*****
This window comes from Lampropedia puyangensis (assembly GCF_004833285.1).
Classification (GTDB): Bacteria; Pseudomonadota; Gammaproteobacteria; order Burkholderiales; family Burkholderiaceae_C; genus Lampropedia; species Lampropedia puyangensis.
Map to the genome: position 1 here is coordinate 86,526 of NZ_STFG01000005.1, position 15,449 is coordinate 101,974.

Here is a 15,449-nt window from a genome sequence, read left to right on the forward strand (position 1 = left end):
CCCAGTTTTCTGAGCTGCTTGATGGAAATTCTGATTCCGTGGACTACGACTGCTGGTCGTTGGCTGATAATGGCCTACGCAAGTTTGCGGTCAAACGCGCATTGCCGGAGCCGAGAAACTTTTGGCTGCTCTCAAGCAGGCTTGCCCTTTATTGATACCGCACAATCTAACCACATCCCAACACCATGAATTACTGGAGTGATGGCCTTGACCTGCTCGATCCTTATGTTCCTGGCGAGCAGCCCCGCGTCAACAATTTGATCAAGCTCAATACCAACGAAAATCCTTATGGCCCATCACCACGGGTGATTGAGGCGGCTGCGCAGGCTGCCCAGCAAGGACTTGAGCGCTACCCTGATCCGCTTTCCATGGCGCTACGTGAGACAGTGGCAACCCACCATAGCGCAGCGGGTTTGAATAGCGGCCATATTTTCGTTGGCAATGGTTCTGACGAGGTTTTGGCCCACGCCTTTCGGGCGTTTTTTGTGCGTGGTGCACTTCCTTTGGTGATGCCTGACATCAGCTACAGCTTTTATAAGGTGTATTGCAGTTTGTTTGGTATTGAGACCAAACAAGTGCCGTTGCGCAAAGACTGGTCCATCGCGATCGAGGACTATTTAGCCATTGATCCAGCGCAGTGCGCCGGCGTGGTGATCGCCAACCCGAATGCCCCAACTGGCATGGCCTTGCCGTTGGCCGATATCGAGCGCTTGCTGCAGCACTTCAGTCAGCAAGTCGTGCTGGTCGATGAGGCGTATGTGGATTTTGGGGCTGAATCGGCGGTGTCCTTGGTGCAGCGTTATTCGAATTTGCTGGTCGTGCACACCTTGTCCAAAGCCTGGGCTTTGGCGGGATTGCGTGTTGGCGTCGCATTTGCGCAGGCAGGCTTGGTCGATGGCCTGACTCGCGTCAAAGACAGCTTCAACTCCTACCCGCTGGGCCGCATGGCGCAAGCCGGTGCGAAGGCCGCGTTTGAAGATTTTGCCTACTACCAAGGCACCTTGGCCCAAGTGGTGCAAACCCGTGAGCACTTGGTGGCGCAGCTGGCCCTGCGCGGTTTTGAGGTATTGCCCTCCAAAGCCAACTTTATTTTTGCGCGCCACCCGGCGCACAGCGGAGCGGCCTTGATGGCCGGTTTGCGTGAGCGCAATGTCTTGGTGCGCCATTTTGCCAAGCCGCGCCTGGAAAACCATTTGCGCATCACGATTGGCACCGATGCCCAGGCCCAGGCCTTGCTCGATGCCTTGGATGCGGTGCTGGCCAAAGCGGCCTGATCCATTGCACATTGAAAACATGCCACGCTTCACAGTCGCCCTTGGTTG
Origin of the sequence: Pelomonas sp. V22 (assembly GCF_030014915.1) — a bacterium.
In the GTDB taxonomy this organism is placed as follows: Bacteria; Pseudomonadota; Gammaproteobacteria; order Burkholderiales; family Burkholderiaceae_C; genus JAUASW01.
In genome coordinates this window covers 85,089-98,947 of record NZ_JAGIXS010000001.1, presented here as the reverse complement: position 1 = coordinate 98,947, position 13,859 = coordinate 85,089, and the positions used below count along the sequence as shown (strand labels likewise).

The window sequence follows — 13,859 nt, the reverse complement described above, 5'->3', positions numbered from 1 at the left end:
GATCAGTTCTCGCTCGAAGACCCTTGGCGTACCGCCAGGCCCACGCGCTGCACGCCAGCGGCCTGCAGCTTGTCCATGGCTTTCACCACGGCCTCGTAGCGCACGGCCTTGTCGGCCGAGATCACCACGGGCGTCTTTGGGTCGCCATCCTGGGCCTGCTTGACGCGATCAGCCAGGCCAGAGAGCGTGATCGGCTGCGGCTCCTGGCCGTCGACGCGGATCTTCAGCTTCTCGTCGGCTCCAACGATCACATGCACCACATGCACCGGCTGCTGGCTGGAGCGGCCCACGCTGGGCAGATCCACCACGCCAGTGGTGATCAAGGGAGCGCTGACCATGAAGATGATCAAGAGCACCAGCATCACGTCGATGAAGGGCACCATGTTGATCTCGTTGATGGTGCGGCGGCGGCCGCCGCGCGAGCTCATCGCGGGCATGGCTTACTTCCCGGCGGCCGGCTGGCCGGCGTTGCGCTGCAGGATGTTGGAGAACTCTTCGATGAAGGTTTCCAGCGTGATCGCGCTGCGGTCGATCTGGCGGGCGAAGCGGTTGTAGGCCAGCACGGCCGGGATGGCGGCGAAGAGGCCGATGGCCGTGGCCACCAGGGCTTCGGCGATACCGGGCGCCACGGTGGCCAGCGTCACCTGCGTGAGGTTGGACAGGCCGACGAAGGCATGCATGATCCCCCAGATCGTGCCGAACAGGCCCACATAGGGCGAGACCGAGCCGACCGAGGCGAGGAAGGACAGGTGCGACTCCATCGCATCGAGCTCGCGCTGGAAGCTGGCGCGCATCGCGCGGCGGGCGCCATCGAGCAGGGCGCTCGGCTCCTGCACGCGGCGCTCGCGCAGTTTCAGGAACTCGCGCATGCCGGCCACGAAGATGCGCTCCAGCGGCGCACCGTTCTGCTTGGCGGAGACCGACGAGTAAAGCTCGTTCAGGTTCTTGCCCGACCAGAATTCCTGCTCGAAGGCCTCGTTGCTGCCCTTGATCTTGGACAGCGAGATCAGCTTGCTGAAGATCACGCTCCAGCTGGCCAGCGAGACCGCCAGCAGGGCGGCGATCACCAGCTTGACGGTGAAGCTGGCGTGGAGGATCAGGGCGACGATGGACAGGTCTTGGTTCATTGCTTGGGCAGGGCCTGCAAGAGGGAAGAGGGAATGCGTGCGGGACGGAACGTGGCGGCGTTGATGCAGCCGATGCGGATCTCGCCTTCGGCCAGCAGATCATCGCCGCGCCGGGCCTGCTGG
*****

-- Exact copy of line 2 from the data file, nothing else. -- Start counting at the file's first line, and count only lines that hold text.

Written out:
Classification (GTDB): Bacteria; Pseudomonadota; Gammaproteobacteria; order Burkholderiales; family Burkholderiaceae_C; genus Lampropedia; species Lampropedia puyangensis.